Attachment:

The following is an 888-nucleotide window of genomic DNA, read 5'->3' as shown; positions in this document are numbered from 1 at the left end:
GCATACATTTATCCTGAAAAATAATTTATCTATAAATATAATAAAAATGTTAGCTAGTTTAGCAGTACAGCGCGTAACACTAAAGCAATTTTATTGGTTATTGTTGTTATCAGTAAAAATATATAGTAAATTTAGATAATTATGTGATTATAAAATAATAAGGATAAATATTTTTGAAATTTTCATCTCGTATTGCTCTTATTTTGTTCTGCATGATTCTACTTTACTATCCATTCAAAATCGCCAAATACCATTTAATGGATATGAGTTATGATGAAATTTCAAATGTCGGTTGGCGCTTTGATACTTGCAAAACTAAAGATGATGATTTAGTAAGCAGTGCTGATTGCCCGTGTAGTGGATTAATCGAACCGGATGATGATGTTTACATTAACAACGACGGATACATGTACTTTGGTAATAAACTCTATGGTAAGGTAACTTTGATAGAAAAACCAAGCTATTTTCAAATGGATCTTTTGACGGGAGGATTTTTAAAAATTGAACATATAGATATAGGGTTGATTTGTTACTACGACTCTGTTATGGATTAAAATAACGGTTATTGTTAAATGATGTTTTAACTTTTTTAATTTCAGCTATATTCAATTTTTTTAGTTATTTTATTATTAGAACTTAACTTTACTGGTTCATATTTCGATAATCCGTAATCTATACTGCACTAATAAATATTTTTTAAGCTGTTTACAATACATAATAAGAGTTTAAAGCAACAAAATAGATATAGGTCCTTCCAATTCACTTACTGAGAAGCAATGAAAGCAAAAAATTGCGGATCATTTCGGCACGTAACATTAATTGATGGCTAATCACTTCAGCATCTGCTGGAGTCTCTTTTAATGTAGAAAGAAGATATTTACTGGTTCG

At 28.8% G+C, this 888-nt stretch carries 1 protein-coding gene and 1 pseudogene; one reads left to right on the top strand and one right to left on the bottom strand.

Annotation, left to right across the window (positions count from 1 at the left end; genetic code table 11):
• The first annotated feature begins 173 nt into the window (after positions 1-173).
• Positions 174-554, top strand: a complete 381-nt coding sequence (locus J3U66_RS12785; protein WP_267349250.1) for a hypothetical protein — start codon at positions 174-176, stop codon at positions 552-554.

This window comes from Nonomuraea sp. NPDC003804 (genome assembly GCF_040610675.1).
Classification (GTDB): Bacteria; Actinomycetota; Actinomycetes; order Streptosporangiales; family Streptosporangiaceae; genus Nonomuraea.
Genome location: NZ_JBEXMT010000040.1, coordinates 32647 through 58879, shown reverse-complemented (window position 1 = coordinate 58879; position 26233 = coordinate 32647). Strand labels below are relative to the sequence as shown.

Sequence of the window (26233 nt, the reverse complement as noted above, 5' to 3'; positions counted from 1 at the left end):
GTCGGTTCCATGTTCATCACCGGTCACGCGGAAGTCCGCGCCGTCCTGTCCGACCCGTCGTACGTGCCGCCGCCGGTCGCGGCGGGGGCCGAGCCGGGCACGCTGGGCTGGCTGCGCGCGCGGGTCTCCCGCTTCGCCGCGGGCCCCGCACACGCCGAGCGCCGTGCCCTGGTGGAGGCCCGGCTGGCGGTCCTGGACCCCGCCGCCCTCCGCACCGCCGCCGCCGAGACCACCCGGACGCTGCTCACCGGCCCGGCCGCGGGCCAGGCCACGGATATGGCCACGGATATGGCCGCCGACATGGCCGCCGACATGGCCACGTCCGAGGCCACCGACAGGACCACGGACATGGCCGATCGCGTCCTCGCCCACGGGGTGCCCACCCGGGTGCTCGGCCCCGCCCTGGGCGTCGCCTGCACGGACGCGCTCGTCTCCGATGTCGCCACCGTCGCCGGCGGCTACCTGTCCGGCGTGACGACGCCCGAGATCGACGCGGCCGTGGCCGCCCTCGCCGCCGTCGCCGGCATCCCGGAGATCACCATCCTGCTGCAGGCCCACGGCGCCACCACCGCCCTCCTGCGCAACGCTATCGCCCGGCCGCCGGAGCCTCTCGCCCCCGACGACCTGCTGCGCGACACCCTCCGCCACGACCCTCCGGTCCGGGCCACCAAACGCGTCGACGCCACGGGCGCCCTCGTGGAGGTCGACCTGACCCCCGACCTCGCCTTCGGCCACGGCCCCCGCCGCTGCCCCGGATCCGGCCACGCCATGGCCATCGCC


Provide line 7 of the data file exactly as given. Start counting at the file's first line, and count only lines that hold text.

This window comes from Nonomuraea sp. NPDC003804 (genome assembly GCF_040610675.1).